Palm Coast Assistant City Manager Beau Falgout and former County Administrator Craig Coffey are competing for the same job of city manager in Gainesville. They are among 55 applicants, according to the Gainesville Sun.
Coffey was forced to resign at the beginning of January after an 11-year tenure that soured over several issues and conflicts in 2018, well before that year’s election, which turned over only one seat on the commission. Coffey made the short list for Clay County manager in June. He’d also made the short list for Marco Island city manager in May, and applied to be Hernando County administrator the same month, among other applications.
Falgout’s decision to look elsewhere is not a surprise, though Gainesville is of particular attraction because he graduated from the University of Florida in 2003, worked on a graduate degree there and has fond memories of the place.
Long under the shadow of former Palm Coast City Manager Jim Landon, Falgout became interim manager when the council fired Landon last August and was among the finalists to be the permanent city manager. Looking for fresh direction, and in a decision overshadowed by Landon’s taint more than by Falgout’s shortcomings, the council appointed Matt Morton as its next manager. The decision initially rattled Falgout, according to city officials familiar with the transition, but he quickly resumed his role in the deputy’s chair without hint of resentment, and his humor intact.
“I was always committed to a smooth transition between the last City Manager and the one selected by City Council, even if that wasn’t me,” Falgout said in an email. “I believe I have built a great working relationship with Mr. Morton and I am part of a great team here at Palm Coast working on innovative projects/programs to move the City forward. So, the decision to even apply for the City of Gainesville position, was not an easy one, especially since my family loves Palm Coast.”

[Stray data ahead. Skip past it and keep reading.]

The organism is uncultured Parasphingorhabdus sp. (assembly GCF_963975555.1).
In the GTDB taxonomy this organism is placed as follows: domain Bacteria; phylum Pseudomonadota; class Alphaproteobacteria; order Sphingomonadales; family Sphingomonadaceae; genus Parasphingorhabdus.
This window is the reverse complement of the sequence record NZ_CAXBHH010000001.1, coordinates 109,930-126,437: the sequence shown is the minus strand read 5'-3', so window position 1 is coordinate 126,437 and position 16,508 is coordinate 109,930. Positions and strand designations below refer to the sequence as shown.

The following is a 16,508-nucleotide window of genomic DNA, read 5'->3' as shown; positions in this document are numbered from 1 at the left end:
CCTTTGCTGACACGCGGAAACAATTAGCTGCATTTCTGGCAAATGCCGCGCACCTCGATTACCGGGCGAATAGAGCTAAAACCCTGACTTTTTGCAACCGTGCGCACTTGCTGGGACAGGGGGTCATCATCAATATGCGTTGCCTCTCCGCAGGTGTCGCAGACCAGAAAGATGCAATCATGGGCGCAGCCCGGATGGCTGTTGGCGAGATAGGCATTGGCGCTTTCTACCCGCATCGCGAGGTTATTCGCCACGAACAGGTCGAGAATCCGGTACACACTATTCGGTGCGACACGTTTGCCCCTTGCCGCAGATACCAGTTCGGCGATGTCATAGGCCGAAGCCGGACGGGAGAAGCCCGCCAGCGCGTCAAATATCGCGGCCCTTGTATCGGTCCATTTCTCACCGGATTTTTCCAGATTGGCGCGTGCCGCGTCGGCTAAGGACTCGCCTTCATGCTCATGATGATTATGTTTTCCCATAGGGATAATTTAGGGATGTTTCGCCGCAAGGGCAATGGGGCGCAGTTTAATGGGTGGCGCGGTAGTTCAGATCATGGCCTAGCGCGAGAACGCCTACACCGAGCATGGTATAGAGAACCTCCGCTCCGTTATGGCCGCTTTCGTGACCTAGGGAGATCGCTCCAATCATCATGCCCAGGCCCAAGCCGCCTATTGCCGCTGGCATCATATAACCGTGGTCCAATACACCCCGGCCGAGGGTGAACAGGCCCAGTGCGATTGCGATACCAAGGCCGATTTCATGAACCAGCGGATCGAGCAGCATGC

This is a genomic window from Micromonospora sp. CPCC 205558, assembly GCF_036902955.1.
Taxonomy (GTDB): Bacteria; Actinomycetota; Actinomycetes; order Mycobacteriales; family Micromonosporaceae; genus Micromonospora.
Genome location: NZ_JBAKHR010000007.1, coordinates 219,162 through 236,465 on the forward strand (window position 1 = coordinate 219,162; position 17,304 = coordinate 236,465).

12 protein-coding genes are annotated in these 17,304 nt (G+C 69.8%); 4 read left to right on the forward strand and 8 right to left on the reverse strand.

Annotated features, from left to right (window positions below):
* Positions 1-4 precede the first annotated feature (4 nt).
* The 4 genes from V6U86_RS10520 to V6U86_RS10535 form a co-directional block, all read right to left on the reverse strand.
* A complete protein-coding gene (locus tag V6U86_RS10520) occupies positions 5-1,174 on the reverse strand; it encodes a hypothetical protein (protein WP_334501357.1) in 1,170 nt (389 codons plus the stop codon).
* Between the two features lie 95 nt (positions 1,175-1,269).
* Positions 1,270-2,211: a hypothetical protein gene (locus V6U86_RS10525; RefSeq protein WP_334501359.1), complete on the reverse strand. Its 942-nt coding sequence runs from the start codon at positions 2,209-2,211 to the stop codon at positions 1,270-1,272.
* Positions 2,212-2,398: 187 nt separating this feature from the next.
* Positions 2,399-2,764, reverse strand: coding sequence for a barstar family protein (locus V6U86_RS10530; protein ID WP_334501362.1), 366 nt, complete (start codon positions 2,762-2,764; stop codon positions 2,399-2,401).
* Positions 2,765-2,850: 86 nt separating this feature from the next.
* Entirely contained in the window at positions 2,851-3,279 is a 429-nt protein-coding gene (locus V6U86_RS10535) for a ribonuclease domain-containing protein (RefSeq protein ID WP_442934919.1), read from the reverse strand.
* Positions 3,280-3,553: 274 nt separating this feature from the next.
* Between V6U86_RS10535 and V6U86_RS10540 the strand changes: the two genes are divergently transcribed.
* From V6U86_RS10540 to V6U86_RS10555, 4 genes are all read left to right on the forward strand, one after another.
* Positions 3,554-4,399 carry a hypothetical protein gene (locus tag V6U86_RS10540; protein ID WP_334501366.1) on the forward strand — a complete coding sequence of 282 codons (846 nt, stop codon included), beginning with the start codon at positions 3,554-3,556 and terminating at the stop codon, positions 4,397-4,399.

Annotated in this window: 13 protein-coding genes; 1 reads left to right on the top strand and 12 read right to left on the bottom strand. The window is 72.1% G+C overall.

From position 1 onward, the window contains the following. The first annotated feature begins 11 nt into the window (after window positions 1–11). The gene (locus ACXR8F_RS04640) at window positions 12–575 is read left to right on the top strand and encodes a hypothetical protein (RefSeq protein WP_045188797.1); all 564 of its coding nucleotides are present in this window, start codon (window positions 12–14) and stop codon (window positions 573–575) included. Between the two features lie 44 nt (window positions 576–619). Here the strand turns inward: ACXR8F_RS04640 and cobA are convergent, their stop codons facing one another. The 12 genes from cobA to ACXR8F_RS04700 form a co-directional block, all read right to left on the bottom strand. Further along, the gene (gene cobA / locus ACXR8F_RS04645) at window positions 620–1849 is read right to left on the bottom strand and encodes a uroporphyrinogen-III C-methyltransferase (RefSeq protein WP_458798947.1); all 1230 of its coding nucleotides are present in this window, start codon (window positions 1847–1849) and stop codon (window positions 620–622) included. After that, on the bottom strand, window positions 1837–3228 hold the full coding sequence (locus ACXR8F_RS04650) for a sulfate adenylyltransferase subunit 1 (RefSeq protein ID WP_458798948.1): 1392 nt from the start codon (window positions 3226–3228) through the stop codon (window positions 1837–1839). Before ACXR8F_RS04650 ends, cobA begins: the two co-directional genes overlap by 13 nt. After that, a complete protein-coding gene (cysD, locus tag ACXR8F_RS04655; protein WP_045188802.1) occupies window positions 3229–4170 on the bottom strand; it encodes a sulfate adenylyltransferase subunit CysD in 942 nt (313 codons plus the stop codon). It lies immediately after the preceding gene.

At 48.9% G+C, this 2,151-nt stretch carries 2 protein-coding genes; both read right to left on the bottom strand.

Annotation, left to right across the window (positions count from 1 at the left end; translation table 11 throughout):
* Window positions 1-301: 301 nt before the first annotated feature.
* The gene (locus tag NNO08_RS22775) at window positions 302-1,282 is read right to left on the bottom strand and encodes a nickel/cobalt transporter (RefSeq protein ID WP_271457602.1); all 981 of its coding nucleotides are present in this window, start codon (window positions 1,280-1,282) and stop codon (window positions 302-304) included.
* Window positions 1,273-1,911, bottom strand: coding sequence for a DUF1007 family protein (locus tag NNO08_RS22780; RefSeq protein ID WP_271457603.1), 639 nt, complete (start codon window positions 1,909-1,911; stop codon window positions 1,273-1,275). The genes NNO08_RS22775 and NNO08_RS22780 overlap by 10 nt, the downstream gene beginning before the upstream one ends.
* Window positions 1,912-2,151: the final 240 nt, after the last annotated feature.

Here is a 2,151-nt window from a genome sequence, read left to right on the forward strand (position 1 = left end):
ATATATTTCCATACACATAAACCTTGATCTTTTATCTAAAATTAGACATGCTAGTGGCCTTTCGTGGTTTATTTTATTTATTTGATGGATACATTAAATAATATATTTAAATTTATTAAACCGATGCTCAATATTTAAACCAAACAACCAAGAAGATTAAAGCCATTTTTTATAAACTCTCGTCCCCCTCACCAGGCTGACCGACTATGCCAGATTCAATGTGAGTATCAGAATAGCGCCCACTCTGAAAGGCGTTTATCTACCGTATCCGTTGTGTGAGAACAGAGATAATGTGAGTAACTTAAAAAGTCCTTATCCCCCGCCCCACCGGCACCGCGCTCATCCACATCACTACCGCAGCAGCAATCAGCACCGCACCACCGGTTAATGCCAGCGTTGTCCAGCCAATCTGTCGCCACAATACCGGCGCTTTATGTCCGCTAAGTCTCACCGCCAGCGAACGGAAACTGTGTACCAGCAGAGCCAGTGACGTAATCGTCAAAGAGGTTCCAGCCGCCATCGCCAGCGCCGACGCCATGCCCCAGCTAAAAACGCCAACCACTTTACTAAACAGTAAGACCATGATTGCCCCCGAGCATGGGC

But he told his staff this week not to start taking measures of his office in Palm Coast. It’s “very early in the process and it’s a very competitive field of candidates for the position,” Falgout said. “And regardless of the outcome, and just like when I wasn’t selected for the Palm Coast City Manager, I will still show up for work with a smile on my face and focus on my work to make a positive difference in the lives of others.”
Morton spoke of his own good working relationship with Falgout and his preference that he stayed: “Beau,” he said, “adds a lot of value and is a great parner and asset to the city manager’s office.” With many directors from the previous administration replaced since Morton’s arrival, Falgout also provides a key bridge to the city’s institutional history and the complexities of the organization.
Whoever wins the job in Gainesville will have to know how to be a peacemaker and resolve conflicts in a city government in turmoil for much of the past year.
One of Falgout’s former colleagues, Chris Quinn, left his position as the city’s finance director to become Gainesville’s finance chief in the fall of 2017, though that didn’t last. Quinn resigned last fall in what was gradually becoming an unsettled organization: The city’s spokesman resigned and its human resources director was fired around the same time, then more resignations followed in succeeding months, including two assistant city managers, the strategic initiatives director and even Quinn’s successor, all culminating in the resignation of the city manager, Anthony Lyons. Lyons’s tenure had soured in curious echoes of Coffey’s–tension with the city’s police union, public dissatisfaction over Lyons’s priorities, and revelations of improprieties in hiring practices.